The Last Post Ceremony commemorating the service of (986) Sergeant William Hudson Carroll, 9th Battalion, AIF, First World War.

Place Europe: France, Nord Pas de Calais, Nord, Lille, Armentieres
Accession Number AWM2016.2.254
Collection type Film
Object type Last Post film
Physical description 16:9
Maker Australian War Memorial
Place made Australia: Australian Capital Territory, Canberra, Campbell
Date made 10 September 2016
Access Open
Conflict First World War, 1914-1918
Copyright Item copyright: © Australian War Memorial
Creative Commons License This item is licensed under CC BY-NC
Copying Provisions Copy provided for personal non-commercial use
Description

The Last Post Ceremony is presented in the Commemorative area of the Australian War Memorial each day. The ceremony commemorates more than 102,000 Australians who have given their lives in war and other operations and whose names are recorded on the Roll of Honour. At each ceremony the story behind one of the names on the Roll of Honour is told. Hosted by Charis May, the story for this day was on (986) Sergeant William Hudson Carroll, 9th Battalion, AIF, First World War.

Speech transcript

986 Sergeant William Hudson Carroll, 9th Battalion, AIF
KIA 2 July 1916
No photograph in collection

Story delivered 10 September 2016

Today we remember and pay tribute to Sergeant William Hudson Carroll.

William Carroll was born on 25 April 1884 in Warracknabeal, Victoria, to Dr William Joseph and Aida Carroll. He attended Christian Brothers’ College in East Melbourne, but his father died after a short illness in 1896, and his mother later moved the family to Brisbane.

Before the First World War, Carroll had served for eight years in the Permanent Military Forces with the Royal Australian Artillery, after which he worked as a pastoralist, looking after a sheep farm.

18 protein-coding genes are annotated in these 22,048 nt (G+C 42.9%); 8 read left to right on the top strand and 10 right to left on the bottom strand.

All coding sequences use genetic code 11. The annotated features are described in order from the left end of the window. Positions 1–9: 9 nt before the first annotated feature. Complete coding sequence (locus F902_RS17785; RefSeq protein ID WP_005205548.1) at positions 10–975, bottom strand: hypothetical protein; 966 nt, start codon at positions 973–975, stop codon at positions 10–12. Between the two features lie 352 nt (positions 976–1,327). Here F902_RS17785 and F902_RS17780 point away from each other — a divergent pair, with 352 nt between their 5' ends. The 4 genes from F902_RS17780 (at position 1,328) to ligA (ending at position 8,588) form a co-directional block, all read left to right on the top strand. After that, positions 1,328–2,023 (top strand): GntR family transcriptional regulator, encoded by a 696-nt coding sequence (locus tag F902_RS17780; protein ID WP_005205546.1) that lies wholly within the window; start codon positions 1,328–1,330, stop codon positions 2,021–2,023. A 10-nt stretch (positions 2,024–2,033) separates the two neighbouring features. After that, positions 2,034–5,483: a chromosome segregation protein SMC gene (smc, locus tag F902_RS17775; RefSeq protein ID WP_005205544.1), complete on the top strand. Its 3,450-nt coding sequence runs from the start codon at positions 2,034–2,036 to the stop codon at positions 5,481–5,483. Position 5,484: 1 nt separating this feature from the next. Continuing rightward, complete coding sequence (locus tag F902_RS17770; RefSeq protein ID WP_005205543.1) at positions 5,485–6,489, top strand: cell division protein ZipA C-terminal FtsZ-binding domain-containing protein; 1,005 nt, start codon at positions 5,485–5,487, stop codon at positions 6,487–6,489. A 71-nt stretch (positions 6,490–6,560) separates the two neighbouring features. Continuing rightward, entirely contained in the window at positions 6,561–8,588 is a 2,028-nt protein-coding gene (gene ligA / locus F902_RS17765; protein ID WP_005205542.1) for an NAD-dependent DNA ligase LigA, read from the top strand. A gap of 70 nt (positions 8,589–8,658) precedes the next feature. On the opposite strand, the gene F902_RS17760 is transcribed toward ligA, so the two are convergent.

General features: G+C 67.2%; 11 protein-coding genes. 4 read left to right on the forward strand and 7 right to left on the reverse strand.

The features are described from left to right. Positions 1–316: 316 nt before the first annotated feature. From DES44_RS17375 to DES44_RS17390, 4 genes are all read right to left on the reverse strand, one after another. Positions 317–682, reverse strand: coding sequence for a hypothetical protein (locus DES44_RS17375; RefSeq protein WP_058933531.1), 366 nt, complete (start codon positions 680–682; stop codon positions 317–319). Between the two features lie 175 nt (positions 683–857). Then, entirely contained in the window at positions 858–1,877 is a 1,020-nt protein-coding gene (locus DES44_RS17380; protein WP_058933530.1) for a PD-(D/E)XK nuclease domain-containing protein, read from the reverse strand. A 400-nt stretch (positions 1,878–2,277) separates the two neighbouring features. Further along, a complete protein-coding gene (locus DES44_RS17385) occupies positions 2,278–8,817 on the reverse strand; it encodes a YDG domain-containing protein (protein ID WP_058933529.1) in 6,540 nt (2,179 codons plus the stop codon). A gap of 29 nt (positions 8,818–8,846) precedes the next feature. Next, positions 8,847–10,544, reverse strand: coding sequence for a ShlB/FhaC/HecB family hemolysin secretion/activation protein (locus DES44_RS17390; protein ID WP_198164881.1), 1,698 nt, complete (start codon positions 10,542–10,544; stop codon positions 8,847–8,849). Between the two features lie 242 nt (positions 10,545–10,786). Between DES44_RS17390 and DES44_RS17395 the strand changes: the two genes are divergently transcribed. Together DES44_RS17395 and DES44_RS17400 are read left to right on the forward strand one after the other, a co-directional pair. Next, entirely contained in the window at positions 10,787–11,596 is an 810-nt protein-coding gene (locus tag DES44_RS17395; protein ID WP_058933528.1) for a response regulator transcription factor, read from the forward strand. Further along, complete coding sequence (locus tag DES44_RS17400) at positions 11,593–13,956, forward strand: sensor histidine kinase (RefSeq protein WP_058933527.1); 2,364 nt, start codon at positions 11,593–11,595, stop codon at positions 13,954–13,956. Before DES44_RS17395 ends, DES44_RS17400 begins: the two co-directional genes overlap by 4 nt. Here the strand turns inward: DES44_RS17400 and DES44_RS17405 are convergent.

He enlisted in Brisbane on 11 September 1914, soon after war was declared, joining the newly raised 9th Battalion. After basic training he embarked as a lance corporal from Brisbane on 24 September aboard the transport ship Omrah.

On arriving in Egypt the 9th Battalion assisted in setting up Mena Camp. The men began training and saw much of Cairo and its surrounds. In March the 9th Battalion sailed with the other units of the 3rd Brigade to Lemnos in preparation for the Gallipoli campaign.

Carroll was among the first wave of Australians ashore on Gallipoli in the early hours of 25 April, which happened to be his 31st birthday. During the day he was wounded in his left shoulder and evacuated to Egypt for treatment. The wound proved slight and he was back with the battalion in early May. On his return he was promoted to corporal.

Carroll took part in the defence of the Australian line on 19 May, when an Ottoman counter-attack was repulsed. In late June he was wounded for a second time when shrapnel caused a nasty wound to his right leg. He was again evacuated to Egypt where he took some time to fully recover.

Carroll returned to Gallipoli in October, but the 9th Battalion was soon withdrawn and sent to Lemnos to rest. Here, on 4 December, Carroll was promoted to sergeant

The 9th Battalion returned to Egypt in early January 1916. With the expansion of the AIF, members of the 9th Battalion marched out to form the 49th Battalion, and those who remained were tasked with training new reinforcements. In late March the battalion sailed for France and by May was in the front line near Armentières.

In June Carroll volunteered to take part in a trench raid being organised by Captain Maurice Wilder Neligan. The men trained for several weeks and made numerous night-time forays into no man’s land to familiarise themselves with their plan of attack.

On the night of 1 July the raid took place. Carroll, in the centre party, was involved in the capture of numerous weapons, pieces of equipment, and prisoners. When the signal to retire was given, the Australians and their prisoners made their way back towards the Australian lines. As Carroll reached the German wire, he was shot in the chest and was killed instantly. He was 32 years old.

His body was brought back to the Australian lines and the following day he and the other Australian killed in the raid were taken and laid to rest in the Rue–Du–Bois Military Cemetery at Fleurbaix.

Carroll’s name is listed on the Roll of Honour on my right, among more than 60,000 Australians who died while serving in the First World War.

This is just one of the many stories of service and sacrifice told here at the Australian War Memorial. We now remember Sergeant William Thomas Carroll, who gave his life for us, for our freedoms, and in the hope of a better world.

Michael Kelly
Historian, Military History Section

  • Video of The Last Post Ceremony commemorating the service of (986) Sergeant William Hudson Carroll, 9th Battalion, AIF, First World War. (video)